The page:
Chichicastenango: A Guatemalan Village
Publisher: J J Augustin
Place: Locust Valley
xxvi+438 pages with appendices, glossary and bibliography. Royal octavo (9 ¾ “ x 8 ½ “) issued in gold cloth with brown lettering to spine. Publications of the American Ethnological Society, Volume 22. 1st edition.
Ruth Leah Bunzel began her career as anthropologist Franz Boas’s secretary and became an accomplished anthropologist herself. She broke new ground in her research on the artist and the creative process among the Zuni, her pioneering work on the Mayas in Guatemala, and her comparative study of alcoholism in two villages in Guatemala and Mexico.Bunzel began graduate study in anthropology at Columbia University. In 1929, she received her Ph.D. with the publication of a landmark book on the artistic process, The Pueblo Potter. Rather than focusing on the objects of art, Bunzel was the first anthropologist to analyze artists’ feelings, their relationship to their work, and the process of creativity. To understand how artists work within the confines of traditional styles, Bunzel apprenticed herself to Zuni potters, and among them she became a respected, skilled potter. Bunzel was one of the first American anthropologists to work in Guatemala, and she published a monograph on the Chichicastenango community in highland Guatemala in 1952. Reflecting both her interest in culture and personality studies and the neo-Freudian influence of psychoanalyst Karen Horney, she also wrote a comparative study on alcoholism in Chamula in Chiapas, Mexico, and in Chichicastenango. Her research, supported by a Guggenheim Fellowship (1930–1932), looked at psychological factors that led to different patterns of drinking in two communities. She also focused on the role alcohol played in the Indians’ subjugation and how haciendas profited by keeping Indians in debt. Her study on alcoholism was the first anthropological writing on this subject. Bunzel taught sporadically at Columbia University throughout the 1930s, but she became an adjunct professor in 1954 until her retirement in 1972. She then spent two years as a visiting professor at Bennington College. Bunzel earned a modest living teaching and felt she had never obtained full-time work because she was a woman. Others have attributed her marginal position, in part, to hostility between Boas and Ralph Linton, who became chair of the anthropology department at Columbia.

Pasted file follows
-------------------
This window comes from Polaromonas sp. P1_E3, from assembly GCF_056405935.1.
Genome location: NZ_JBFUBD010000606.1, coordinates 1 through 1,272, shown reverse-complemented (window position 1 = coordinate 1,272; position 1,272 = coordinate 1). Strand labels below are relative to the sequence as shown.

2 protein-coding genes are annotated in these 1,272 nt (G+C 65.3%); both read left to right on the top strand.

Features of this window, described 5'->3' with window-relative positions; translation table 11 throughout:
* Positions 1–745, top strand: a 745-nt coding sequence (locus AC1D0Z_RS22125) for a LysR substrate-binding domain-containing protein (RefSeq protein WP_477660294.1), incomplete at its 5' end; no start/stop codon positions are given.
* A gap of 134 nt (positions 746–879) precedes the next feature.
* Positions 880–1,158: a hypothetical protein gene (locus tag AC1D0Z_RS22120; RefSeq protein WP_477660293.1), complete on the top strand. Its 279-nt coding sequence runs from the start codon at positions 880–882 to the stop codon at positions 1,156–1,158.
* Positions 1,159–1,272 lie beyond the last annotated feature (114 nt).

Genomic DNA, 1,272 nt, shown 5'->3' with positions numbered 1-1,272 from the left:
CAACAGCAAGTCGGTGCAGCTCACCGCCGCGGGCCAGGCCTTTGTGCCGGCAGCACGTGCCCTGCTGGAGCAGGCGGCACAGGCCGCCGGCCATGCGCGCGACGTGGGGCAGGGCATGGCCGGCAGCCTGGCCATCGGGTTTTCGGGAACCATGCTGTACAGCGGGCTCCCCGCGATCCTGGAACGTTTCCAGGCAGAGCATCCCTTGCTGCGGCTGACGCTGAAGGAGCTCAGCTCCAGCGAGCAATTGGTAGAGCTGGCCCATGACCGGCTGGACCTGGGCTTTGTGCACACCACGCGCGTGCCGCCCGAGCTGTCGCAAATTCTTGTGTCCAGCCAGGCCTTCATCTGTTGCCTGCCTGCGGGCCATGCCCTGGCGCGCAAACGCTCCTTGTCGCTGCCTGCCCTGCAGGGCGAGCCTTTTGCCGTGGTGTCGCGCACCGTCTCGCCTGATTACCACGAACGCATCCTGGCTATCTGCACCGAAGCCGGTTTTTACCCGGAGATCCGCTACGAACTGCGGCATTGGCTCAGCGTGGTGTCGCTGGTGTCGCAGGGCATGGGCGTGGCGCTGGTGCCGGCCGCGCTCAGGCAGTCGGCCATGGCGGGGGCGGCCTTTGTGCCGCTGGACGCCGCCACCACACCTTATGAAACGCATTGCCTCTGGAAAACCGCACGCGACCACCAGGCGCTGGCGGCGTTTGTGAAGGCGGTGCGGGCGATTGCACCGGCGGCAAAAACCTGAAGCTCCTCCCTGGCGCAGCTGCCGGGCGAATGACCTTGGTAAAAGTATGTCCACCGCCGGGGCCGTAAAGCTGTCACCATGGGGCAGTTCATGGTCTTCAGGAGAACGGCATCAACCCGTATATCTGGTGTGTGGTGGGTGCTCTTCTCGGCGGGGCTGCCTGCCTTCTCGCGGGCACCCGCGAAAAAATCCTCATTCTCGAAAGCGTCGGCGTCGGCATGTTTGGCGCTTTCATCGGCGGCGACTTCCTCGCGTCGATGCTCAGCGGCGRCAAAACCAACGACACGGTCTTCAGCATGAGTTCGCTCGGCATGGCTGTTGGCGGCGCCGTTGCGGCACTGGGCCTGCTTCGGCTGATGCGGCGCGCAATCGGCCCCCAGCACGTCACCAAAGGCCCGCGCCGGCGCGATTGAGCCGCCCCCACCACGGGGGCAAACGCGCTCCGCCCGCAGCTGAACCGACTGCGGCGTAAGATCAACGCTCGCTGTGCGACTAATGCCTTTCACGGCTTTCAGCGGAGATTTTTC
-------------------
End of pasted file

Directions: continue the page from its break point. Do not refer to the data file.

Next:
Inner hinge cracked, corners bumped, previous owner’s name on front paste down, light edge wear else about very good.
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